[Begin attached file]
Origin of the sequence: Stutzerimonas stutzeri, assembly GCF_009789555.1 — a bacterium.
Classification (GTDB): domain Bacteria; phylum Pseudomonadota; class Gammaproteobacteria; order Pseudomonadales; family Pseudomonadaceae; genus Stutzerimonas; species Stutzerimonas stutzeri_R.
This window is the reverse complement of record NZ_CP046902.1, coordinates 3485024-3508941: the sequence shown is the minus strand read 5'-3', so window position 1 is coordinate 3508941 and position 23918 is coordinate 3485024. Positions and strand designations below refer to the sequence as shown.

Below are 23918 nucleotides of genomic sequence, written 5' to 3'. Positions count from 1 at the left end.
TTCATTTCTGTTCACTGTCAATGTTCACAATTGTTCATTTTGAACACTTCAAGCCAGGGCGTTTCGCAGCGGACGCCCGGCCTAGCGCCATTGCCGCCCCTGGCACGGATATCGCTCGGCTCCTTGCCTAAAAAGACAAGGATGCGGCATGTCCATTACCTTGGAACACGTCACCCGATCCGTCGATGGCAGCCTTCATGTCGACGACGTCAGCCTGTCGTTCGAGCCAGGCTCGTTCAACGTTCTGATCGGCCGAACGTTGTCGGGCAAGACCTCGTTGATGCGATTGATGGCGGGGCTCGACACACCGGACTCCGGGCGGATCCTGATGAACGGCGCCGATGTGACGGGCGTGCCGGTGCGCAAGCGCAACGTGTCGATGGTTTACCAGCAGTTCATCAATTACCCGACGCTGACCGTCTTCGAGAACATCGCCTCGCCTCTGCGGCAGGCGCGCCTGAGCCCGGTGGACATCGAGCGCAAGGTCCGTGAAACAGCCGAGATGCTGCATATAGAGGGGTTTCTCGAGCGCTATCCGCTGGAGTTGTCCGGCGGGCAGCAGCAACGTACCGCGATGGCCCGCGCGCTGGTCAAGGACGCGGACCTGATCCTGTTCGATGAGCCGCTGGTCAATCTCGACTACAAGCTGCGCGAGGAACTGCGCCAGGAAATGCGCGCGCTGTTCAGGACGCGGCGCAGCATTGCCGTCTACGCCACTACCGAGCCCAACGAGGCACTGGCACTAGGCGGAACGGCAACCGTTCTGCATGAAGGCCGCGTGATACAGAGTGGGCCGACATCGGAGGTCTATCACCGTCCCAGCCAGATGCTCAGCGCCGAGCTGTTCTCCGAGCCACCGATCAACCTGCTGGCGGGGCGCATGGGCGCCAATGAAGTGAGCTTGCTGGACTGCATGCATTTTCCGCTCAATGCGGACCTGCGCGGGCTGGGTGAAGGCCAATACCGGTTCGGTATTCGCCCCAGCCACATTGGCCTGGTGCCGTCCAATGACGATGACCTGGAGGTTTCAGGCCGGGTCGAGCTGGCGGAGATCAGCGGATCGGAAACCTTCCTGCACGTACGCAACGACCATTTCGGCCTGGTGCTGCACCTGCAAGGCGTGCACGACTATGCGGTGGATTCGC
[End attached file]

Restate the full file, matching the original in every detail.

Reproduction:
Origin of the sequence: Stutzerimonas stutzeri, assembly GCF_009789555.1 — a bacterium.
Classification (GTDB): domain Bacteria; phylum Pseudomonadota; class Gammaproteobacteria; order Pseudomonadales; family Pseudomonadaceae; genus Stutzerimonas; species Stutzerimonas stutzeri_R.
This window is the reverse complement of record NZ_CP046902.1, coordinates 3485024-3508941: the sequence shown is the minus strand read 5'-3', so window position 1 is coordinate 3508941 and position 23918 is coordinate 3485024. Positions and strand designations below refer to the sequence as shown.

Below are 23918 nucleotides of genomic sequence, written 5' to 3'. Positions count from 1 at the left end.
TTCATTTCTGTTCACTGTCAATGTTCACAATTGTTCATTTTGAACACTTCAAGCCAGGGCGTTTCGCAGCGGACGCCCGGCCTAGCGCCATTGCCGCCCCTGGCACGGATATCGCTCGGCTCCTTGCCTAAAAAGACAAGGATGCGGCATGTCCATTACCTTGGAACACGTCACCCGATCCGTCGATGGCAGCCTTCATGTCGACGACGTCAGCCTGTCGTTCGAGCCAGGCTCGTTCAACGTTCTGATCGGCCGAACGTTGTCGGGCAAGACCTCGTTGATGCGATTGATGGCGGGGCTCGACACACCGGACTCCGGGCGGATCCTGATGAACGGCGCCGATGTGACGGGCGTGCCGGTGCGCAAGCGCAACGTGTCGATGGTTTACCAGCAGTTCATCAATTACCCGACGCTGACCGTCTTCGAGAACATCGCCTCGCCTCTGCGGCAGGCGCGCCTGAGCCCGGTGGACATCGAGCGCAAGGTCCGTGAAACAGCCGAGATGCTGCATATAGAGGGGTTTCTCGAGCGCTATCCGCTGGAGTTGTCCGGCGGGCAGCAGCAACGTACCGCGATGGCCCGCGCGCTGGTCAAGGACGCGGACCTGATCCTGTTCGATGAGCCGCTGGTCAATCTCGACTACAAGCTGCGCGAGGAACTGCGCCAGGAAATGCGCGCGCTGTTCAGGACGCGGCGCAGCATTGCCGTCTACGCCACTACCGAGCCCAACGAGGCACTGGCACTAGGCGGAACGGCAACCGTTCTGCATGAAGGCCGCGTGATACAGAGTGGGCCGACATCGGAGGTCTATCACCGTCCCAGCCAGATGCTCAGCGCCGAGCTGTTCTCCGAGCCACCGATCAACCTGCTGGCGGGGCGCATGGGCGCCAATGAAGTGAGCTTGCTGGACTGCATGCATTTTCCGCTCAATGCGGACCTGCGCGGGCTGGGTGAAGGCCAATACCGGTTCGGTATTCGCCCCAGCCACATTGGCCTGGTGCCGTCCAATGACGATGACCTGGAGGTTTCAGGCCGGGTCGAGCTGGCGGAGATCAGCGGATCGGAAACCTTCCTGCACGTACGCAACGACCATTTCGGCCTGGTGCTGCACCTGCAAGGCGTGCACGACTATGCGGTGGATTCGC